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Tax Deductions Seniors & Retirees Need to Know About

Tax Deductions Seniors & Retirees Need to Know About

No one is ever excited at the thought of paying taxes. Indeed, sending a portion of your earnings to Uncle Sam might not sit well with many. The consolation, however, is in the fact that one can apply a couple of deductions and exemptions to reduce what one will eventually send to Uncle Sam. 

There are a series of tax benefits like credits and deductions meant to offset the burden of tax payment. Seniors and retired people might qualify for a series of such benefits, which will help reduce the tax burden.


Here are ten of such deductions seniors need to know about:

  1. Better Standard Deduction

You can either itemize or go by the standard deduction rule when filing your tax. The standard deduction is a good choice if your entire personal deduction is less than the allowed standard deduction. The 2018 mass tax reform (TCJA) almost doubled the standard deduction. As a result, nearly all taxpayers, including seniors (90%), qualify for the standard deduction.

If you are 65 and above by the end of Dec, your standard deduction will be higher than what many young people have. This, however, applies to people whose spouse is above 65, and they filed a joint return. 

  1. Medical and Dental Expenses

Many seniors and retirees often face huge dental and medical expenses. The good news is, itemizing your deduction makes such expenses deductible. Sample expenses are Medicare and health insurance premiums, prescription drugs, care for nursing homes, and others.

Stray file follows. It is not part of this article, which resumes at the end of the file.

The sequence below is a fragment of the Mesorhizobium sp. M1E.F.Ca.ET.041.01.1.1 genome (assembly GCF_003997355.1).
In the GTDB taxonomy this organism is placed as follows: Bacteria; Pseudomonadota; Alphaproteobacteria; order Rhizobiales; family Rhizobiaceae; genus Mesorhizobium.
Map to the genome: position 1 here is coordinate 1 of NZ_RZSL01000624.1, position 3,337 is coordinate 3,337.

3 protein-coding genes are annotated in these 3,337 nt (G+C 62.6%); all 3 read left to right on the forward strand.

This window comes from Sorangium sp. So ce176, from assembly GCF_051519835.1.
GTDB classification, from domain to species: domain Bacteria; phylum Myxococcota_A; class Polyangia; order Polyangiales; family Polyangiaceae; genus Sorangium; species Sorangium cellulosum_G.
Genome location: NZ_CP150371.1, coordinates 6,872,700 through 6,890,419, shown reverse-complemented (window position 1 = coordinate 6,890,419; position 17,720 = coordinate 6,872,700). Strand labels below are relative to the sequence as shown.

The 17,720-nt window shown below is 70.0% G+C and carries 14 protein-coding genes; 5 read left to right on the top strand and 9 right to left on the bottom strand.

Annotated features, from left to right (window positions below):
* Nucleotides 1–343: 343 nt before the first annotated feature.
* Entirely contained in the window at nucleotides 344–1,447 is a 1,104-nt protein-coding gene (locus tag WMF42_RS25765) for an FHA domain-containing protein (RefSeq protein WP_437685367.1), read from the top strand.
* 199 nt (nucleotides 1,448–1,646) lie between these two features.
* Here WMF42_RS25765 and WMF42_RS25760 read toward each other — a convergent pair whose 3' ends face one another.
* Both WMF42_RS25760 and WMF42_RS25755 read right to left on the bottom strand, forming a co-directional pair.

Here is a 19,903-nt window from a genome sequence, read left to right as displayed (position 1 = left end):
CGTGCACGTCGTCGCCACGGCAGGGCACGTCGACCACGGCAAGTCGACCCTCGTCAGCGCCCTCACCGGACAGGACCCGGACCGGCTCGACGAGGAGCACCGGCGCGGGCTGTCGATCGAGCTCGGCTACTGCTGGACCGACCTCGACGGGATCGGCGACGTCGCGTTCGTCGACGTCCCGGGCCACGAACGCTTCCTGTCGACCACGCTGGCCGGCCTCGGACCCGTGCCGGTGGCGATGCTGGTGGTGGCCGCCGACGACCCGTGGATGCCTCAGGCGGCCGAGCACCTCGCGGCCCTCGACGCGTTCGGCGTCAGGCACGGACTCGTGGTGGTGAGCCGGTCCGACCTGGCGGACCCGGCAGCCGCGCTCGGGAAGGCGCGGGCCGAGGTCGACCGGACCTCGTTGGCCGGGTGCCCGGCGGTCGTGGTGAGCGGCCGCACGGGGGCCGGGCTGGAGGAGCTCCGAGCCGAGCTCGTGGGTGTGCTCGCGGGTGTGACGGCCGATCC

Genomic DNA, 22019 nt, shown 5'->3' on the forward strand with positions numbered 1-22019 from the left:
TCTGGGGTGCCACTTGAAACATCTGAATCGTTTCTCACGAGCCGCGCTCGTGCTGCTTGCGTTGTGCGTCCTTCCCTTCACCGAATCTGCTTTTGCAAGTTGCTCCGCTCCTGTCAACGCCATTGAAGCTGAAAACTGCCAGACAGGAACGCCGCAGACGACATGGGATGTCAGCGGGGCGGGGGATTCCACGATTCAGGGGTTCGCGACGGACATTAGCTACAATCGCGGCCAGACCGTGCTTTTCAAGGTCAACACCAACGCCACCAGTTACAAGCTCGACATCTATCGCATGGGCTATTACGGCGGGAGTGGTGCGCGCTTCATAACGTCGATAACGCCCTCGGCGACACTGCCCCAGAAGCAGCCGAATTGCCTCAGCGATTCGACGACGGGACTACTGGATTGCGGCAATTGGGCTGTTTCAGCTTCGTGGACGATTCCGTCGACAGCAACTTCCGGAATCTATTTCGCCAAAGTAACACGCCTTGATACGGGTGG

Itemizing your deduction will deduct dental and Medicare expenses from the income tax, using Schedule A of your tax return. There is, however, a limit of 7.5% of the AGI (Annual adjusted income) for 2019 and 2020. The implication is that only expenses above 7.5% of the taxpayer's AGI can be deducted. 

  1. Donations to Charity

Many people consider the retirement period to give back to the community via charitable contributions. Based on the CARES ACT (Coronavirus Aid, Relief, and Economic Security), one can deduct as much as $300 for charitable contributions without itemizing.

Contributions above $300 can only be deducted as itemized deductions and have other limitations. You can remove up to 60% of your AGI cash flow that can be deducted every year. 

Donating cash and properties to an eligible firm is allowed to deduct the property's fair market value. For properties that have been appreciated, it is essential to adjust them accordingly. For donations like cars, airplanes, boats, the deduction is limited to the proceeds from the sale by the firm. 

  1. Sale of Your House

It is pretty common for seniors and retired people to sell their houses to move into a senior community or smaller place. For people that lived in their homes for a long time, there is enormous equity which will result in a significant profit on such sales. 

Even better is that many need not pay any tax on the profit. Once you lived in the home for at least two years of the five years before the sale. Whatever profit you make on such a sale - $250,000 for single taxpayers and double for married couples filing jointly cannot be taxed.

  1. Contributions for Retirement Plan

The fact that you are retired is not a license not to make tax-deductible contributions for your retirement plans. As long as you are above 50, you have a higher limit for gifts for 401(k), Roth IRAs and traditional IRAs. 

For those who prefer to contribute to a Roth IRA, taxes on the income you contribute presently are compulsory, even though whatever you withdraw when you retire is not taxed. As a result, all interests are tax-free. 

  1. Business Expenses 

Many retirees prefer to run their business or start a new one. It is common to see retired personnel consult part-time for former employees or other clients. 

Whatever business you have can get you tremendous tax deductions. It is possible to deduct from your business income all expenses you incurred in the business provided they are reasonable. As a result, business travel, equipment cost like a copy machine, etc., can be deducted

Also, it is possible to deduct them from your income if there are losses.